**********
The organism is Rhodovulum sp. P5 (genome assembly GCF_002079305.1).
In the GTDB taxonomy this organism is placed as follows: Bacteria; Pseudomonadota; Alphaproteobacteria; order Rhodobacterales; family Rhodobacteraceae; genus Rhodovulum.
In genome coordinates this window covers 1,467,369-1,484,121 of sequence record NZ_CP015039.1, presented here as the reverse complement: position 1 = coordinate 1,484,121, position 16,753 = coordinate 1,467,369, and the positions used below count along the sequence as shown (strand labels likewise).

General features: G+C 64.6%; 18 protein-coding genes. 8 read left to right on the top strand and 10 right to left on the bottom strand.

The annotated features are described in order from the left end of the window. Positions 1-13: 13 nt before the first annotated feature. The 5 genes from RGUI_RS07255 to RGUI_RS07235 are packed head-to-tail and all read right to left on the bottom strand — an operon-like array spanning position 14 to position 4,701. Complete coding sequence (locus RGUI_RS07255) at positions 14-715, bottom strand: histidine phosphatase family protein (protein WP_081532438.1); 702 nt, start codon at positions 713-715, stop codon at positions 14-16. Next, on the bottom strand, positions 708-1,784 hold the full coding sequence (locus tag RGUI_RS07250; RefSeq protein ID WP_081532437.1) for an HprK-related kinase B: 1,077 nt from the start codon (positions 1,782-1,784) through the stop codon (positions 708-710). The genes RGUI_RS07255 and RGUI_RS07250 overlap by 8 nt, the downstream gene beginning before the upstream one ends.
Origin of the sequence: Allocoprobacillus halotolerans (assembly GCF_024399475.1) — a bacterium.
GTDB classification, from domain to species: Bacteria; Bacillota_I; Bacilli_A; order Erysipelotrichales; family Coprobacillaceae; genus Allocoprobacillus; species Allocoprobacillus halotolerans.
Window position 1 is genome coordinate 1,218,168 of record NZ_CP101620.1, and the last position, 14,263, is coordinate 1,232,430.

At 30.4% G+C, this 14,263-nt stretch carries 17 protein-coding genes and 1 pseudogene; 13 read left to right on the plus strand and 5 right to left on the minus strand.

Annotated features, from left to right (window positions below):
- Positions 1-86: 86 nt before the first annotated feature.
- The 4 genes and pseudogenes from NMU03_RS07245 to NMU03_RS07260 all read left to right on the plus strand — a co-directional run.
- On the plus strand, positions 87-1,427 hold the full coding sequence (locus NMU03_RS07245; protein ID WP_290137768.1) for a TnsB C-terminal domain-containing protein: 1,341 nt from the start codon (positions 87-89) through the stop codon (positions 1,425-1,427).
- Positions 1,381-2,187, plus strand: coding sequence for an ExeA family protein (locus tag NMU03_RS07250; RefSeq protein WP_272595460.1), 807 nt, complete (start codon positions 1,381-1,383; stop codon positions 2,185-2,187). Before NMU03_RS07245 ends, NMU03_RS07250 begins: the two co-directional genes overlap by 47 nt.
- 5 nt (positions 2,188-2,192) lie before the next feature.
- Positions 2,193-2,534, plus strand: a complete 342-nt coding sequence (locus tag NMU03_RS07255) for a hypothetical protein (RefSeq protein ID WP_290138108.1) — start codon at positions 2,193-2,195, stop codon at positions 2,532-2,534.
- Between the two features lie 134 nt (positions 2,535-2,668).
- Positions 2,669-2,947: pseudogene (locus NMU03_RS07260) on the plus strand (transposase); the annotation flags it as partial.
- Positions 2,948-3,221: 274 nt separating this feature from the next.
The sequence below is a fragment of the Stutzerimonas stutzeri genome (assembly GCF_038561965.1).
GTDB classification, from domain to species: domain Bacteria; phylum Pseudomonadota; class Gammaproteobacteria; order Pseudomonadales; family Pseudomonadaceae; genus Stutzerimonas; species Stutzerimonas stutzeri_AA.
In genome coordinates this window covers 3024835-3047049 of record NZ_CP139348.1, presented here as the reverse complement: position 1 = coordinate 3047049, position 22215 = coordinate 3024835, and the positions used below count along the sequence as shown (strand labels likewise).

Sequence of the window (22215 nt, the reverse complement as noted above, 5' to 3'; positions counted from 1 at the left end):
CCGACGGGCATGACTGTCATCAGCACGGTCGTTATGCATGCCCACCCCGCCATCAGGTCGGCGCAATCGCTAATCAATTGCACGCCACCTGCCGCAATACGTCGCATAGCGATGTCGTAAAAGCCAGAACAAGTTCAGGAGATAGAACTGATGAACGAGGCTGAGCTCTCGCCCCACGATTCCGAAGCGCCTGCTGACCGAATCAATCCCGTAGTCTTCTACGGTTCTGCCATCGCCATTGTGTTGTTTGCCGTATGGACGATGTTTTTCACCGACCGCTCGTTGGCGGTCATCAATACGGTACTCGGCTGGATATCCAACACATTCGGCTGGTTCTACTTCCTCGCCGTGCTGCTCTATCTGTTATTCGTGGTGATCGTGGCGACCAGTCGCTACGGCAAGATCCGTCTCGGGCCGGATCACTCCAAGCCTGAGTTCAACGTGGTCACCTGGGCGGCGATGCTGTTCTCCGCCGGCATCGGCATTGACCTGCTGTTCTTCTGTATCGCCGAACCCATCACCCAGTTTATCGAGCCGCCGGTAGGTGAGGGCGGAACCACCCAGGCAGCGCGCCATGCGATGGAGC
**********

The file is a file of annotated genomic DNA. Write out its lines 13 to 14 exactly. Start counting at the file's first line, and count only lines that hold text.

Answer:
- On the plus strand, positions 87-1,427 hold the full coding sequence (locus NMU03_RS07245; protein ID WP_290137768.1) for a TnsB C-terminal domain-containing protein: 1,341 nt from the start codon (positions 87-89) through the stop codon (positions 1,425-1,427).
- Positions 1,381-2,187, plus strand: coding sequence for an ExeA family protein (locus tag NMU03_RS07250; RefSeq protein WP_272595460.1), 807 nt, complete (start codon positions 1,381-1,383; stop codon positions 2,185-2,187). Before NMU03_RS07245 ends, NMU03_RS07250 begins: the two co-directional genes overlap by 47 nt.